Eco news roundup Feb 2021
ON THE UP: The USA re-enters the Paris Agreement As of 20th February 2021, the US has officially re-entered the Paris Agreement. The Trump presidency was catastrophic for climate progress and this has put pressure on Biden to reverse Trump’s legacy. Trump withdrew from the Paris Climate Agreement in 2017, and Biden has quickly re-entered the US. His climate advisor has announced that he intends to reverse 'more than 100' negative climate policies enacted by Trump. What is the Paris Climate Agreement? This international accord shares a central aim: to address the effects of climate change by taking dramatic action to cut greenhouse gas emissions. The collective goal is to stay well below 2 degrees Celsius above pre-industrial levels. In order to achieve this, countries set national goals tailored to their current environmental situation. As the second-largest greenhouse gas emitter, the US pledged to reduce emissions between 26-28% (of the 2005 level) by 2025. This is a big step in both reducing the polluting effects of the US while also setting an example for smaller nations who look to Biden for guidance.
New UK Coal Mine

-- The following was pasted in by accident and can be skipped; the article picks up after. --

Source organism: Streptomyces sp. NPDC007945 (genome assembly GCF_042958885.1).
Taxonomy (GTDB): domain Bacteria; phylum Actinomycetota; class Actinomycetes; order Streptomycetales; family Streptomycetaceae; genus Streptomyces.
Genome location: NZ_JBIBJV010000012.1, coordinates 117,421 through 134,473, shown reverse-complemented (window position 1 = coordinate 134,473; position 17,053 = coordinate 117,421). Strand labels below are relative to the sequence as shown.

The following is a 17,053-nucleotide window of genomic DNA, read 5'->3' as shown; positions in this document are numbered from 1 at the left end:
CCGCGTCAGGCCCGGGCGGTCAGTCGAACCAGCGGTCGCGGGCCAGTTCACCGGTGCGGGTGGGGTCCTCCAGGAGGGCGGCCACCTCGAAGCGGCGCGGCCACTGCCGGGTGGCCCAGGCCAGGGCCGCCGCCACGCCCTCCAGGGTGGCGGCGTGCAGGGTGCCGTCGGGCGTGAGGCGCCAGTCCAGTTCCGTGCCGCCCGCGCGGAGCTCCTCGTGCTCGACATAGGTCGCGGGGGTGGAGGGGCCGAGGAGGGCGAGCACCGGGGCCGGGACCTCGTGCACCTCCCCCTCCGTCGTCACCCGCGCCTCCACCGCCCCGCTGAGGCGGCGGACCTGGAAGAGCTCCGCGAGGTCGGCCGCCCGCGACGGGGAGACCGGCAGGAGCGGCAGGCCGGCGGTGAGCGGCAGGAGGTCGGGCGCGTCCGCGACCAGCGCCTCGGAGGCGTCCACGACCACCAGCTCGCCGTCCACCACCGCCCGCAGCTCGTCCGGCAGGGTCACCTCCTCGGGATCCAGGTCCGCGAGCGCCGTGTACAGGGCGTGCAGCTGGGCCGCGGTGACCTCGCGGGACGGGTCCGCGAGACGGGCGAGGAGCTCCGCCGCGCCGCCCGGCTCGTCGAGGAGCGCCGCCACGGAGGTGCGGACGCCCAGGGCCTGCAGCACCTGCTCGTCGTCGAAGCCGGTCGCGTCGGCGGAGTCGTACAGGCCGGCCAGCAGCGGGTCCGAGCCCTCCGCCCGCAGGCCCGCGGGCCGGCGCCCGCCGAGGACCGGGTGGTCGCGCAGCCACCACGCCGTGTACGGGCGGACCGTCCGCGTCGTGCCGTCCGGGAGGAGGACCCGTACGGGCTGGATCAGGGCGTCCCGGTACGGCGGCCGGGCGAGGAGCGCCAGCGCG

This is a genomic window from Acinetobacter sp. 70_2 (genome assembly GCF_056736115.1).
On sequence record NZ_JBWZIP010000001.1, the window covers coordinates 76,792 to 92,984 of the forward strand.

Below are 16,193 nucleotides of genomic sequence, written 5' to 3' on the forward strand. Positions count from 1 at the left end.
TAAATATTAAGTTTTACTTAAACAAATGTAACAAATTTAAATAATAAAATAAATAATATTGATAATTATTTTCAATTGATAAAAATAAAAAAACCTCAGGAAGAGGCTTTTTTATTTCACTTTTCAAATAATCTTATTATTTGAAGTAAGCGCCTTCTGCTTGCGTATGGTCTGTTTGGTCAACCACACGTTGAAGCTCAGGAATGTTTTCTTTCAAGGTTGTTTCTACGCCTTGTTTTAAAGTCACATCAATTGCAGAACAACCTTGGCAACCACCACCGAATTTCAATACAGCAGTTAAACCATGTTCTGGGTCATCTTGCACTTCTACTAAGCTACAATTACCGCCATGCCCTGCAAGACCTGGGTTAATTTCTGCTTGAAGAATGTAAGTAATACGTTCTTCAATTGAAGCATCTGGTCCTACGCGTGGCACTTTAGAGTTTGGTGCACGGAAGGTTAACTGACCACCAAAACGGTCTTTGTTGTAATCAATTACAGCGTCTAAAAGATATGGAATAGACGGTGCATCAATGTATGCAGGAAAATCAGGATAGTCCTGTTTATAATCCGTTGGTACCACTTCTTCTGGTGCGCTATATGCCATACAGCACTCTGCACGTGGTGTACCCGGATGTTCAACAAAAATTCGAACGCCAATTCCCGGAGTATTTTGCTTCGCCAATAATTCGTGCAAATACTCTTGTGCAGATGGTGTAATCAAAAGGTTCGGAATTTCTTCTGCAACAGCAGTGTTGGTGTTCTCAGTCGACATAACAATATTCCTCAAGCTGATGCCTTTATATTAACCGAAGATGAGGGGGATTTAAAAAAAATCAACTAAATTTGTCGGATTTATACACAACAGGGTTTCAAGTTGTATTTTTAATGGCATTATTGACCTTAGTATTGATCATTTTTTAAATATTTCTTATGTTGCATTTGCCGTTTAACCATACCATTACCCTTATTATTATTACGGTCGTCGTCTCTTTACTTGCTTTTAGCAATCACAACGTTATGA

Plans were approved by Cumbria County Council in October last year for a new mine which will be used to extract coking coal for steel production. The committee on climate change (CCC) claim that the coal mine will produce more emissions than any others open in the UK, and the chairman, Lord Deben, said that the permission gives a ‘negative impression of the UK's climate priorities’. As well as that, ‘the mine is projected to increase UK emissions by 0.4Mt of C02e per year’.
The mine is expected to cost £165m and it would be the UK's first deep coal mine in 30 years. The council claim that there was no good reason to reject the application as it would bring up to 500 well-paid jobs to the area (80% of which will be reserved for locals), which is highly beneficial to an area that has seen years of redundancies and high unemployment rates, as well as this the project would save on imports.
Many activists such as Greta Thunberg have criticised this grant saying that it goes against the government's claims to be net-zero by 2050 and compromises the legally binding carbon budgets. Some people have taken matters into their own hands- two climate activists went on a hunger strike as a form of protest, hoping to convince ministers to rethink what they call an ‘insane’ and ‘immoral’ decision. But despite their dangerous efforts, they received no response and the government recently announced that it will not block the plans for the mine in a response to the CCC's letter. This is a classic example of the government prioritising the economy over the environment. It claims that the UK is a world leader on climate change, cutting emissions faster than any major economy, and would end the use of coal for electricity by 2025, but then acts hypocritically by taking contradicting actions. This year the UK is hosting the COP26, the United Nations Climate Change Conference in Glasgow, where the Prime Minister plans to encourage countries to pursue "clean economic recoveries" despite the UK taking enormous leaps backwards.